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You Visit Tour. Webb Lion Fountain. June 1 2017. Photo David B. Hollingsworth

Kent Carpenter's Testimony Pivotal at International Tribunal

By Brendan O'Hallarn

The testimony of an Old Dominion University researcher was pivotal in a recent ruling by an international tribunal that China had violated the rights of the Philippines over disputed islands and reefs of the South China Sea.

The July 10 ruling by the Permanent Court of Arbitration in the Hague, Netherlands, said China's act of building up remote reefs into much larger land forms - so that it could claim "historic rights" across much of the South China Sea - violated international law.

Kent Carpenter, professor of biological sciences, was asked to serve as an environmental impact consultant by the legal team representing the Philippine government in the dispute.

"I was chosen because of my long experience studying coral reefs of the Philippines, starting in 1975 as a Peace Corps volunteer," Carpenter said. "Nearly all the media coverage deals with the territorial dispute. The environmental side is hardly mentioned, and it constitutes a large part of the case."

The 33-year-old United Nations Convention on the Law of the Sea (UNCLOS) treaty guarantees unimpeded navigation for trade, oil exploration and fishing. But asserting what it has called ancient territorial rights to the South China Sea, China in recent years dredged the sea bottom to create and claim numerous sand islands atop reefs, some large enough to house military air bases.

The tribunal ruled that China's island-building activities violated UNCLOS, as did its moves to deny Filipinos access to their traditional fishing grounds. The panel also said China's environmental destruction was a breach of international law.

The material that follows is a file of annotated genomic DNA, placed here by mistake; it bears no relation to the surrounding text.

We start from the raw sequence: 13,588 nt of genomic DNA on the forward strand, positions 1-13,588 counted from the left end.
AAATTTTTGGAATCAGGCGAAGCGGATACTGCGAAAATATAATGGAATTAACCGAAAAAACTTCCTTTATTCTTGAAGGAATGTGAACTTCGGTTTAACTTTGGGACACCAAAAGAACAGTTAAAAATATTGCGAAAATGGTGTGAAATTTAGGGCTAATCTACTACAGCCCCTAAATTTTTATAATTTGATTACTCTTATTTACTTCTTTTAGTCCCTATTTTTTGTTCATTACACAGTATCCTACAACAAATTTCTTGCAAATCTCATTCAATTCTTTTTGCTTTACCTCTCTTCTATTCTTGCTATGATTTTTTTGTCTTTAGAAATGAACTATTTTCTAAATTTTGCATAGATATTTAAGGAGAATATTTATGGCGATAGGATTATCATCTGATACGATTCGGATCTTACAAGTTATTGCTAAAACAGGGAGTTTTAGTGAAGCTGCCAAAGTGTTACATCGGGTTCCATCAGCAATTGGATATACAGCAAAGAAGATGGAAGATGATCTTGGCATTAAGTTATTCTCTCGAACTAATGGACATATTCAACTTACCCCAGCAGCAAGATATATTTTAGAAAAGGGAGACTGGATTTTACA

The ruling is expected to be largely symbolic, as it will be exceedingly difficult for the Philippines to assert its maritime rights against the much larger Chinese Navy. But experts say it could force China and the Philippines to re-enter negotiations, because other countries that border the South China Sea plan similar legal claims against China.

The South China Sea is one of the most ecologically diverse expanses of saltwater on the planet, but it faces heavy pressure from pollution and fishing.

Carpenter was asked to prepare two reports. The first examined evidence from the Philippine Navy and the Philippine Bureau of Fisheries and Aquatic Resources on illegal harvesting of threatened and endangered species on the disputed reefs.

"The evidence was clear that Chinese fishermen were harvesting threatened and endangered giant clams, corals, sharks, bony fishes and turtles," Carpenter said.

The first report was prepared before China began its massive island-building activities on seven reefs in the disputed areas. Carpenter was asked to prepare a second report on the impacts of the dredging and island building activities on the coral reefs. Carpenter presented the two reports in the Hague last November as part of four days of hearings.

A marine conservationist who has studied corals in the Philippines for decades, Carpenter manages the IUCN (International Union for Conservation of Nature) Marine Biodiversity Unit, which examines threatened marine species.

The unit is conducting the first global review of the threat of extinction for marine vertebrate species, plants and selected invertebrates. The project, known as the Global Marine Species Assessment, includes a range of partners in compiling and analyzing existing data on approximately 20,000 marine species. It will determine their conservation status according to the IUCN Red List of Threatened Species.

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